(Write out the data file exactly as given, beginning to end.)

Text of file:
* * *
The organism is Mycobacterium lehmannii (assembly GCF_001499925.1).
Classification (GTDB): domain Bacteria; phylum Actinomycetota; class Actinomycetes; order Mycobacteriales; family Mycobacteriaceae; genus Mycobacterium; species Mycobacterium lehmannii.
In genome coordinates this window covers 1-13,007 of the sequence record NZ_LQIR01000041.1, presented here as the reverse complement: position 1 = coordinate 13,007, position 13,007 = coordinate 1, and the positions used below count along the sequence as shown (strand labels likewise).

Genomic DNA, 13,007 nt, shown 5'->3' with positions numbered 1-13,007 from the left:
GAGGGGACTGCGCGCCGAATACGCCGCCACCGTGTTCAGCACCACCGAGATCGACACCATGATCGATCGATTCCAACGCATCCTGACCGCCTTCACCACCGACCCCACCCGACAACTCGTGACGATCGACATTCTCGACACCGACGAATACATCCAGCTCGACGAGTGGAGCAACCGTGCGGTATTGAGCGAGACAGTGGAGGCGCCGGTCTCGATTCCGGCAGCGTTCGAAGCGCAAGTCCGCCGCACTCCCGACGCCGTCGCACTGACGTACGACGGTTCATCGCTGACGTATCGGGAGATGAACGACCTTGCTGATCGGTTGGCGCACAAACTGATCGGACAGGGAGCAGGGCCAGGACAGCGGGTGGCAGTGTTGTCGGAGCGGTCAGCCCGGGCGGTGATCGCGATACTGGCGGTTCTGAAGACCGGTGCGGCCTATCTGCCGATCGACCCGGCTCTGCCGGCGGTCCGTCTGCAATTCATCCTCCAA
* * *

The organism is Mycobacterium lehmannii (assembly GCF_001499925.1).
Classification (GTDB): domain Bacteria; phylum Actinomycetota; class Actinomycetes; order Mycobacteriales; family Mycobacteriaceae; genus Mycobacterium; species Mycobacterium lehmannii.
In genome coordinates this window covers 1-13,007 of the sequence record NZ_LQIR01000041.1, presented here as the reverse complement: position 1 = coordinate 13,007, position 13,007 = coordinate 1, and the positions used below count along the sequence as shown (strand labels likewise).

Genomic DNA, 13,007 nt, shown 5'->3' with positions numbered 1-13,007 from the left:
GAGGGGACTGCGCGCCGAATACGCCGCCACCGTGTTCAGCACCACCGAGATCGACACCATGATCGATCGATTCCAACGCATCCTGACCGCCTTCACCACCGACCCCACCCGACAACTCGTGACGATCGACATTCTCGACACCGACGAATACATCCAGCTCGACGAGTGGAGCAACCGTGCGGTATTGAGCGAGACAGTGGAGGCGCCGGTCTCGATTCCGGCAGCGTTCGAAGCGCAAGTCCGCCGCACTCCCGACGCCGTCGCACTGACGTACGACGGTTCATCGCTGACGTATCGGGAGATGAACGACCTTGCTGATCGGTTGGCGCACAAACTGATCGGACAGGGAGCAGGGCCAGGACAGCGGGTGGCAGTGTTGTCGGAGCGGTCAGCCCGGGCGGTGATCGCGATACTGGCGGTTCTGAAGACCGGTGCGGCCTATCTGCCGATCGACCCGGCTCTGCCGGCGGTCCGTCTGCAATTCATCCTCCAA